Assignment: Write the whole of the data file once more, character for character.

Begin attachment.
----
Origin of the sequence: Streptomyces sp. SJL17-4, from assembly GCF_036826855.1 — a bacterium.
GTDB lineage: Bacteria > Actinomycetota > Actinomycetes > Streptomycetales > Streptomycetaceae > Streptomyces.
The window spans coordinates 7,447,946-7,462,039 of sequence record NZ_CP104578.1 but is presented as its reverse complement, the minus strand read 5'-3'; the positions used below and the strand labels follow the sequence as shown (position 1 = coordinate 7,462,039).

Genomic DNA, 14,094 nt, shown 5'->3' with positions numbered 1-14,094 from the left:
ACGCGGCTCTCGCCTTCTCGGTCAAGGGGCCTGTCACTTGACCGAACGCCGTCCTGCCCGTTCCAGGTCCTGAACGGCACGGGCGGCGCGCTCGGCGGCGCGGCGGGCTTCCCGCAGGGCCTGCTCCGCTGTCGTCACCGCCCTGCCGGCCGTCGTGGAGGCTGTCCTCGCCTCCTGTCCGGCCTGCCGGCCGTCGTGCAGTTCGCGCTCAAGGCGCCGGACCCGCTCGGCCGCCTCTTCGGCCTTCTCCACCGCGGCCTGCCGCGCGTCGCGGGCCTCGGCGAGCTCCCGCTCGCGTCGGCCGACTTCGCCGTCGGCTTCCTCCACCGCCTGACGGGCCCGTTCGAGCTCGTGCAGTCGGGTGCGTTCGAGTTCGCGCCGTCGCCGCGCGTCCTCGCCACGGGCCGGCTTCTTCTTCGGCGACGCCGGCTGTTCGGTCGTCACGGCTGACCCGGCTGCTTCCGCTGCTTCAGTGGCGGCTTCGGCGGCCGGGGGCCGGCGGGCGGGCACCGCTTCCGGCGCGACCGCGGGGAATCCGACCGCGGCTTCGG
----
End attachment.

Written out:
Origin of the sequence: Streptomyces sp. SJL17-4, from assembly GCF_036826855.1 — a bacterium.
GTDB lineage: Bacteria > Actinomycetota > Actinomycetes > Streptomycetales > Streptomycetaceae > Streptomyces.
The window spans coordinates 7,447,946-7,462,039 of sequence record NZ_CP104578.1 but is presented as its reverse complement, the minus strand read 5'-3'; the positions used below and the strand labels follow the sequence as shown (position 1 = coordinate 7,462,039).

Genomic DNA, 14,094 nt, shown 5'->3' with positions numbered 1-14,094 from the left:
ACGCGGCTCTCGCCTTCTCGGTCAAGGGGCCTGTCACTTGACCGAACGCCGTCCTGCCCGTTCCAGGTCCTGAACGGCACGGGCGGCGCGCTCGGCGGCGCGGCGGGCTTCCCGCAGGGCCTGCTCCGCTGTCGTCACCGCCCTGCCGGCCGTCGTGGAGGCTGTCCTCGCCTCCTGTCCGGCCTGCCGGCCGTCGTGCAGTTCGCGCTCAAGGCGCCGGACCCGCTCGGCCGCCTCTTCGGCCTTCTCCACCGCGGCCTGCCGCGCGTCGCGGGCCTCGGCGAGCTCCCGCTCGCGTCGGCCGACTTCGCCGTCGGCTTCCTCCACCGCCTGACGGGCCCGTTCGAGCTCGTGCAGTCGGGTGCGTTCGAGTTCGCGCCGTCGCCGCGCGTCCTCGCCACGGGCCGGCTTCTTCTTCGGCGACGCCGGCTGTTCGGTCGTCACGGCTGACCCGGCTGCTTCCGCTGCTTCAGTGGCGGCTTCGGCGGCCGGGGGCCGGCGGGCGGGCACCGCTTCCGGCGCGACCGCGGGGAATCCGACCGCGGCTTCGG